ASP.NET Dynamic Data Preview – Mixing with "Static" Pages


The ASP.NET Dynamic Data Preview is essentially a powerful and flexible scaffolding framework for ASP.NET that allows you to very quickly create and customise data-driven ASP.NET applications. It does this by exploring the Linq to SQL data model and deriving the UI elements, navigation, validation etc from it.


Typically you would then customise the resulting application in a number of ways:



  • Customise and extending the model

  • Customise page templates


    • Globally (eg all List pages should look like this)

    • For individual entities (eg the "Homes" table List page should look like this)

  • Customise field rendering


    • Globally (eg for all booleans)

    • For individual fields (eg display "Price" using this Field format)

One question a lot of people have been asking is "Can I incorporate 'normal' ASP.NET pages in a Dynamic Data application?" (or vice-versa, can I incorporate some Dynamic Data pages in my existing ASP.NET app). The answer is of course yes; 'normal' ASP.NET pages and Dynamic Data pages sit quite happily together.


Dynamic Data takes advantage of the new routing capabilities that were developed for the MVC framework (which live in System.Web.Routing). By default, the routing mechanism ensures that any existing files on disk are not processed through the routing infrastructure but delivered directly.


If you delve into the code you'll find that the UrlRoutingModule (the HttpModule that hooks into the pipeline to manage routing) calls GetRouteData() on its RouteCollection and in GetRouteData() you'll find a check something like:

  if (!this.RouteExistingFiles)
{
if (file_exists)
{
return null;
}
}

In other words, if RouteExistingFiles is false (the default) we'll check if the file exists at the current relative file path before invoking the routing infrastructure. If the file exists, we're out of there pronto. If the file doesn't exist (or if RouteExistingFiles is true) we iterate over all the Routes in the RouteCollection looking for a match and hand off to the appropriate RouteHandler (ie we invoke the routing infrastructure).


What this means is, by default, any file that exists on disk essentially "trumps" any routing that's been established (there is also a secondary routing hierarchy as part of Dynamic Data whereby a custom page always takes precedence over the default page template but that's another story).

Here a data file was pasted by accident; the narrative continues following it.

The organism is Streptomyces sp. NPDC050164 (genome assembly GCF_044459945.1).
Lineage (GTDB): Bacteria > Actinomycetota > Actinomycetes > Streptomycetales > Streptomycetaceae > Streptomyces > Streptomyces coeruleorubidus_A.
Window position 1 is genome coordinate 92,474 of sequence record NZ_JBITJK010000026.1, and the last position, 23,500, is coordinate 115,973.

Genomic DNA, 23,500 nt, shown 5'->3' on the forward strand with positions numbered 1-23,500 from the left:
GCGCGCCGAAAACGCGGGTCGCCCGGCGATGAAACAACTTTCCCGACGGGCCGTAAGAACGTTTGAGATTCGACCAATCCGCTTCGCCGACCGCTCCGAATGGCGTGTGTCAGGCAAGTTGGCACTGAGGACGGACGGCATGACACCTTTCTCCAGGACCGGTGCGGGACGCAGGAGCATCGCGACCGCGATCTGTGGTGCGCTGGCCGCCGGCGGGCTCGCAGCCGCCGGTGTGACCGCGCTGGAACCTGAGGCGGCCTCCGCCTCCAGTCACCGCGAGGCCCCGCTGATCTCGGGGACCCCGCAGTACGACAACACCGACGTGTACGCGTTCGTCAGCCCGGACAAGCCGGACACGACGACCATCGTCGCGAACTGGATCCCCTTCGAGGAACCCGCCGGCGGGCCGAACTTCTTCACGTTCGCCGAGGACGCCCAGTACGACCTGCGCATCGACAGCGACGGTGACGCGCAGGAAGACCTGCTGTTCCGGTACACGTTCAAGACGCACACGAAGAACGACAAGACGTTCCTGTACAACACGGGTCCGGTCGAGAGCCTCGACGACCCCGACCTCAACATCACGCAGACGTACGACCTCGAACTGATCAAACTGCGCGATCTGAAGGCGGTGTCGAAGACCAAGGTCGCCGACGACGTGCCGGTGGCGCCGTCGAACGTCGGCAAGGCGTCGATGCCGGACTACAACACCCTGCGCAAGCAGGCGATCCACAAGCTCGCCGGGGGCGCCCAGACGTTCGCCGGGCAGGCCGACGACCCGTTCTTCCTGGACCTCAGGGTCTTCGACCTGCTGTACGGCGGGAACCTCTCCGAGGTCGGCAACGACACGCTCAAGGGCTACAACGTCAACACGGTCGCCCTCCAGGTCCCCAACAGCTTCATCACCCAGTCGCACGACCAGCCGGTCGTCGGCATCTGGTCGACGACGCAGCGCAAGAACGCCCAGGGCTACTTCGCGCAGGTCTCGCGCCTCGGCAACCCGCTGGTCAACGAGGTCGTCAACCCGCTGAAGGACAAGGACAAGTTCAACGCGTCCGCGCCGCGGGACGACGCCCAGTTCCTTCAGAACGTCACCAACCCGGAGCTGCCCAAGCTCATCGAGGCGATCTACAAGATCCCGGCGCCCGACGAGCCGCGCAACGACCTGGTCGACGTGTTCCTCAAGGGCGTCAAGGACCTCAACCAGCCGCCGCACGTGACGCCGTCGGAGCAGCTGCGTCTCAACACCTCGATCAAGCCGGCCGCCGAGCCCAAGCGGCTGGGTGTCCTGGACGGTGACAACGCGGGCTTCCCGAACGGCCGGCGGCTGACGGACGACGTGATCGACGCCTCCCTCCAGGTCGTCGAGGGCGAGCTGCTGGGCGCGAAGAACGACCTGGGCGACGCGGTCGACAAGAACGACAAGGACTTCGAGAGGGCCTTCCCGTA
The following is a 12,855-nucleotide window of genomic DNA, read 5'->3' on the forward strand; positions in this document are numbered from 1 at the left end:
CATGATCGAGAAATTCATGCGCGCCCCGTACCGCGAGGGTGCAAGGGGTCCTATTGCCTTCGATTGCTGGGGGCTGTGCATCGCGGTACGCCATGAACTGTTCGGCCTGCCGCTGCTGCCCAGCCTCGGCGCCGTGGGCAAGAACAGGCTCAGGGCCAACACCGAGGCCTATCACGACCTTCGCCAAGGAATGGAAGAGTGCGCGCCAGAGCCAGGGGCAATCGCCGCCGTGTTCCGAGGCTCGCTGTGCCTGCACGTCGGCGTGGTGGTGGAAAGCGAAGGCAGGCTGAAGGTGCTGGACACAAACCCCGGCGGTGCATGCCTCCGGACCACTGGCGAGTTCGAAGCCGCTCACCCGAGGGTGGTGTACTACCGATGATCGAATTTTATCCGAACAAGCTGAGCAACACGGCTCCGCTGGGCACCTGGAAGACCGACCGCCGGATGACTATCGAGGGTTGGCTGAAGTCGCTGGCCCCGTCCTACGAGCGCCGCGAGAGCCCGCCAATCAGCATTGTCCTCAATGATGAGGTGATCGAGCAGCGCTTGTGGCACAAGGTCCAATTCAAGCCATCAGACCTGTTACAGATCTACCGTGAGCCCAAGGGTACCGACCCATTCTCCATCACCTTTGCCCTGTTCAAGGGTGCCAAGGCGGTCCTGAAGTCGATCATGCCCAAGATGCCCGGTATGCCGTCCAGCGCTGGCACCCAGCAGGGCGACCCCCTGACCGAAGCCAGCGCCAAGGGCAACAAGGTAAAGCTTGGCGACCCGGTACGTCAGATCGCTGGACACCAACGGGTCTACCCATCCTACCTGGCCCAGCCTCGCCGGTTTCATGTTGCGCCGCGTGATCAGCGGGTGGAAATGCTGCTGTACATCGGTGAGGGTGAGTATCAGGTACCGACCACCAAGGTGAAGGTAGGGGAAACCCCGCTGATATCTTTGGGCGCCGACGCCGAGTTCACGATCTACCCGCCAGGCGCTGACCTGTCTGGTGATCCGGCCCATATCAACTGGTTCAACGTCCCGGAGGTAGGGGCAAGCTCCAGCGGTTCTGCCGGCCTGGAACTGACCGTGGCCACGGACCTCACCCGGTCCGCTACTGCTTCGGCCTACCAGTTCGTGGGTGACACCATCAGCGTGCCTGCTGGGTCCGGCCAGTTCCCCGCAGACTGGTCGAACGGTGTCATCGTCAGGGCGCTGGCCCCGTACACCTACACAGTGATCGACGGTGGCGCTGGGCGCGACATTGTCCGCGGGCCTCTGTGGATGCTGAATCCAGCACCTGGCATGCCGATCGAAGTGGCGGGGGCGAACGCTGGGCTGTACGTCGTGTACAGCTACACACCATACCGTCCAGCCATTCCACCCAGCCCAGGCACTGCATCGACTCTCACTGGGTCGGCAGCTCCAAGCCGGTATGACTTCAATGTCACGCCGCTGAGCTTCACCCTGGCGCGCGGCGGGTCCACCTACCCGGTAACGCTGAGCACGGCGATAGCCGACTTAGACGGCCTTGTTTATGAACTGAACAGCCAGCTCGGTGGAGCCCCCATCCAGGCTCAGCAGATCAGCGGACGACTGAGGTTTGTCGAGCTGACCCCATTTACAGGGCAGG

Dynamic data pages themselves are just standard ASP.NET pages (they derive from System.Web.UI.Page) and use the normal webforms model and page lifecycle to render (unlike MVC). Yes, they have some extra smarts in there to do the dynamic rendering but from a request / response perspective, they look pretty much like any other ASP.NET page.


BTW, if *do* you want every page routed, just set the RouteExistingFiles property of the RouteCollection object to true in the RegisterRoutes() method in Global.asax.


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Comments (2)
  1. Gary Pretty says:

    Great post Mike! I wondering how easy this would be myself.  For those who are new to Dynamic Data, I have just posted <a href="http://blog.garypretty.co.uk/index.php/2008/05/07/aspnet-35-dynamic-data-tutorial-series-part-1-what-is-dynamic-data-and-creating-a-basic-dynamic-data-web-site/">part 1 of a Dynamic Data series</a> on my blog if you would like to get started. Can’t promise it is amazing, but it should help those wanting to know more!

  2. I posted back in May about the ability to combine standard ASP.NET webforms pages and ASP.NET Dynamic

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